Typically my favourite places in a town are not necessarily the posh places, but the dubious little side streets with interesting independent shops and often lots of charity shops (cheap rents).  In Harrogate that street is called Commercial Street.  In recent times I’ve gotten into patchwork and there are a couple of fabric shops that are worth a visit: The Remnant House which is packed full of fabric at really cheap prices; and the White Rose Sewing and Craft Centre for all your crafting needs.  Neil is a fan of a tiny, but filled to the rafters, second hand book shop along here called Books for All.  He found another ‘Top of the Pops’ annual to add to his growing collection.
If you are looking for a classy weekend away in North Yorkshire, Harrogate is the place for you – even the dogs are classy here.  Harrogate is packed full of hotels for all budget ranges.  Although beware not all hotels are hotels, some are just glorified B&B’s - check out Tripadvisor for recommendations.  Years ago I stayed in a ‘hotel’ for a work trip.  It was more a bed and breakfast and it really wasn’t that nice in my single, uncomfortable bed.  The nightlife wasn’t that exciting, but that was more down to who I was with rather than the town itself.

Our two hours were up and we headed off back to Manchester.  However you really have to spend a whole day here to experience the loveliness of this town. I’ve yet to find a tolerable drive back to Manchester from Harrogate, however it’s worth the aggravation as not only is it a classy town, but you also get to drive through some beautiful countryside.


Sunday 19 May 2013


We’d been meaning to go to Otley in West Yorkshire for some time.  Neil knows one of the former Mayors of Otley, Jonathan Kirkland, who is a fellow pop quiz fanatic and Boris Johnson lookalike.  So we were curious to find out what Otley was like. 

To get to Otley from Manchester is a bit of a pain.  We took the route via Bradford so you need to take the turn from the M62 onto the M606 and follow the signs leading to LeedsBradford International Airport.  Go past the airport, turn left onto East Chevin Road and this takes you into Otley.  Whilst it’s a real chore driving on the A roads to Otley, the final bit is worth it.  You see fantastic views of the surrounding countryside as you drop down into Otley, which is situated in the bottom of the valley.  I’m still sure there is a better way to get there.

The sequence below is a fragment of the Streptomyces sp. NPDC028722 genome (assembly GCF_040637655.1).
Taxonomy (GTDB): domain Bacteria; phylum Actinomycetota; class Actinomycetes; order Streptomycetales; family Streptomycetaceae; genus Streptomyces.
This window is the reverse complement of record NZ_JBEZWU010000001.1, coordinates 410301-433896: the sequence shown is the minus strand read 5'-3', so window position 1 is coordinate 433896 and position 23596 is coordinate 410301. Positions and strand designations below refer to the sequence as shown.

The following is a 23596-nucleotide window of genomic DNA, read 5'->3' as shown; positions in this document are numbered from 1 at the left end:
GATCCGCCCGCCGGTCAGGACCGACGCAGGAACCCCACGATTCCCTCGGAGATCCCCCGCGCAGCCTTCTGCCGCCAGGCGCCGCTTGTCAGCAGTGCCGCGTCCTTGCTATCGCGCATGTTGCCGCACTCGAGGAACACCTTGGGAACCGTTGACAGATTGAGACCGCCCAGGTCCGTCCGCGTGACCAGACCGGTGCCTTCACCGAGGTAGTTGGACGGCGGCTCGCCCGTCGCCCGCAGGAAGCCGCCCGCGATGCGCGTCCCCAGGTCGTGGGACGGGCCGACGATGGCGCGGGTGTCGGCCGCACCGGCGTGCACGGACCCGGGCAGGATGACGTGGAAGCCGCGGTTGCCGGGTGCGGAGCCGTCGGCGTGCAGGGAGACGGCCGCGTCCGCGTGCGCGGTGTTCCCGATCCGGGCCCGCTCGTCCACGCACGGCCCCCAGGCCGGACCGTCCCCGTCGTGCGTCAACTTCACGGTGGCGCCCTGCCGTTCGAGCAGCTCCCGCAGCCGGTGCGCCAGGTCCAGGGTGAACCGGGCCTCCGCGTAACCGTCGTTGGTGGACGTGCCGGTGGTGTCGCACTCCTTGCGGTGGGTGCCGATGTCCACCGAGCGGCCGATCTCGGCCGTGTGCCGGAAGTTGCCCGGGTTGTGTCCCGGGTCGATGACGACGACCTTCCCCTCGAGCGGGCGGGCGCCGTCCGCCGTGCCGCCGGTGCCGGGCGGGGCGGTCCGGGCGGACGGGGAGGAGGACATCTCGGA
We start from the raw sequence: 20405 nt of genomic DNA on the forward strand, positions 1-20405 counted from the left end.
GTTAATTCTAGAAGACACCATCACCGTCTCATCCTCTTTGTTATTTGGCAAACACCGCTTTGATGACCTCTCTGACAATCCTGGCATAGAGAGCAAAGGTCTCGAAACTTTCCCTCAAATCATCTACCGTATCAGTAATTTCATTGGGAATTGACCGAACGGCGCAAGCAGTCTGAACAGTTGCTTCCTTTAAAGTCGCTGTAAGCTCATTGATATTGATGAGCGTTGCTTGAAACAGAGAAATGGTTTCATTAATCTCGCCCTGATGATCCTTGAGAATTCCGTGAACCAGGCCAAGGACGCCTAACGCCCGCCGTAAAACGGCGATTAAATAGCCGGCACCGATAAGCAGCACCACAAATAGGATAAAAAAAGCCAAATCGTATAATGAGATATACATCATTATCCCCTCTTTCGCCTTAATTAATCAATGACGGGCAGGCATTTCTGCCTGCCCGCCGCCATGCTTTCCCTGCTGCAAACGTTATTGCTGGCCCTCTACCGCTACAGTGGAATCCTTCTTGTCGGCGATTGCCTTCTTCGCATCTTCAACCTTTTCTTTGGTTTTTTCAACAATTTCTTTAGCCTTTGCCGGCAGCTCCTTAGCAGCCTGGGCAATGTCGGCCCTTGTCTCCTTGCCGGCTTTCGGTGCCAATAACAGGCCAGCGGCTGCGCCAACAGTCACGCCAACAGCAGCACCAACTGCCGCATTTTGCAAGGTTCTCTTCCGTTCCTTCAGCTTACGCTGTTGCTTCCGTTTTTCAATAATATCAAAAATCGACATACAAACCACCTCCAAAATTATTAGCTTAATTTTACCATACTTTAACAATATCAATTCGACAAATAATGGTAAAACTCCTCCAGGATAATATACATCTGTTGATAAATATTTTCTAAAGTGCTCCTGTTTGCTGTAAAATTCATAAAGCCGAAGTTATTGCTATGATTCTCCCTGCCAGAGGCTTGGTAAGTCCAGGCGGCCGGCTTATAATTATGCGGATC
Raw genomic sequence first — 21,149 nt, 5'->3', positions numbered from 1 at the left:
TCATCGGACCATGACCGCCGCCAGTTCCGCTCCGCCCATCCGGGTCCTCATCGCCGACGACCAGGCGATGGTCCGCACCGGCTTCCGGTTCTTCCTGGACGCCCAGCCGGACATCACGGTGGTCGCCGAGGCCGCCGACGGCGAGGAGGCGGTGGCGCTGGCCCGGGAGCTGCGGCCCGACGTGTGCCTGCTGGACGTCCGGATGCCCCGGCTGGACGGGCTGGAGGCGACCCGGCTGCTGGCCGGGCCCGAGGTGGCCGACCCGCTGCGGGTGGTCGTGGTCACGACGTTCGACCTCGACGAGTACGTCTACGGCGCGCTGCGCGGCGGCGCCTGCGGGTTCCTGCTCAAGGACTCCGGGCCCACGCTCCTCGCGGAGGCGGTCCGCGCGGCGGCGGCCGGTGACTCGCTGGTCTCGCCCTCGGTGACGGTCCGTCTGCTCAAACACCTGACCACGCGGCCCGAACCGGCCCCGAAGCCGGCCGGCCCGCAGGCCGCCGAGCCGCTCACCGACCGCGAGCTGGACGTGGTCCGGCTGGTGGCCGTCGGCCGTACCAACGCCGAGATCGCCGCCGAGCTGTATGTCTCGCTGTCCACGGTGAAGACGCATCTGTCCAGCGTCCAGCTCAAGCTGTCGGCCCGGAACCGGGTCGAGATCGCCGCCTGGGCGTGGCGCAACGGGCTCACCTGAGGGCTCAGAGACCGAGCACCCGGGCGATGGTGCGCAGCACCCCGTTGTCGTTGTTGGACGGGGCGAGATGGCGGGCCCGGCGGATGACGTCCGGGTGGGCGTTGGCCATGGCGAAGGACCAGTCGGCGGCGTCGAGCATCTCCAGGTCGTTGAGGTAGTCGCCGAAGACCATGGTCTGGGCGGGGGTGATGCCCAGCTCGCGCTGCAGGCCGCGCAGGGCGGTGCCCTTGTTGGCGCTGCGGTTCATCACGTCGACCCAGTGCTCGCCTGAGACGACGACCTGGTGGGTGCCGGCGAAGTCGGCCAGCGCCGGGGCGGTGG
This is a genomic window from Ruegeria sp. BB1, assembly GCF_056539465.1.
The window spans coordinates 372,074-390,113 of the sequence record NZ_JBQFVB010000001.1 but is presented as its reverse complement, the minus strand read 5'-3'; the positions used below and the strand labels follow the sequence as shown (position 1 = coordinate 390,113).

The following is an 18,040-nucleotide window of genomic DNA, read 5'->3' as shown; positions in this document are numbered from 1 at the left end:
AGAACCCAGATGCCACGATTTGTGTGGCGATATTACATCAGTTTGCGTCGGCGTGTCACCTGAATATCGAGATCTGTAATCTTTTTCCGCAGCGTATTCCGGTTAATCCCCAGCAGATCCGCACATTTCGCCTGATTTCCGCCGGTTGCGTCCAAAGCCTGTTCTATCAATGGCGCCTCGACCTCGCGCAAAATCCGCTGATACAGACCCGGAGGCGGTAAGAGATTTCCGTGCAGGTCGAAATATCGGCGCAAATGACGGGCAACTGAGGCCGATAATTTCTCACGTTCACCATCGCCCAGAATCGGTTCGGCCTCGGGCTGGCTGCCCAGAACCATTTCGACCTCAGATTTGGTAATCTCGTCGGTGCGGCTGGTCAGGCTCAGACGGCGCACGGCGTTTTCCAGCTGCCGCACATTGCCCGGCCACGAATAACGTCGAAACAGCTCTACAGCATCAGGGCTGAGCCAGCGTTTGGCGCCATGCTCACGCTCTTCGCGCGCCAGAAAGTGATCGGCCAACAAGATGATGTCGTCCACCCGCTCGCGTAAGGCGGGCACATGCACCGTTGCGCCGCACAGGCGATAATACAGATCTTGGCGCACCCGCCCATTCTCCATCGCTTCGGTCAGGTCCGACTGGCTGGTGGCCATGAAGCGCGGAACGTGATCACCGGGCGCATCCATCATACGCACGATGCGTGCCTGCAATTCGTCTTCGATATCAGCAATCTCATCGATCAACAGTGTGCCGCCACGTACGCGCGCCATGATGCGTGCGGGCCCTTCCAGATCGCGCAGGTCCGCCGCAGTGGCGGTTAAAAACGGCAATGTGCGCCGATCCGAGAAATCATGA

Parking in Otley was a chore too.  I don’t know how long we whizzed around the streets looking for parking, but the road system is not built for modern traffic.  The little car park we found was packed and eventually we found some free on-street parking outside The Cove Chippy and Restaurant.
It was early afternoon and Neil is never much company when he’s hungry, so we popped into The Cove restaurant.  Despite the overwhelming smell of detergent and fish, we both had a nice fish and chip lunch.  The batter on the fish was absolutely lovely and it should be as the place had won an award in 2008.
Otley itself is a nice compact town built with solid Yorkshire stone.  Whilst it’s not as fancy as nearby Harrogate, the local buildings exuded that Yorkshire no nonsense charm and heritage.
The town is a shopper’s delight in terms of gift shops and specialist independent shops.  We found there were lots of little courtyards and tiny street off the main rows of shops where you can find little gems and charity shops.  We even found a second-hand record store on one side street and I left Neil to browse there.  I also liked the fact there were plenty of second-hand bookshops to wander around as well as antique shops.  There was also a health food shop that doled out good advice as well as sell stuff.  I did find the local witchy store nearby the ‘The Ammo Box’ military surplus store – what a culture clash!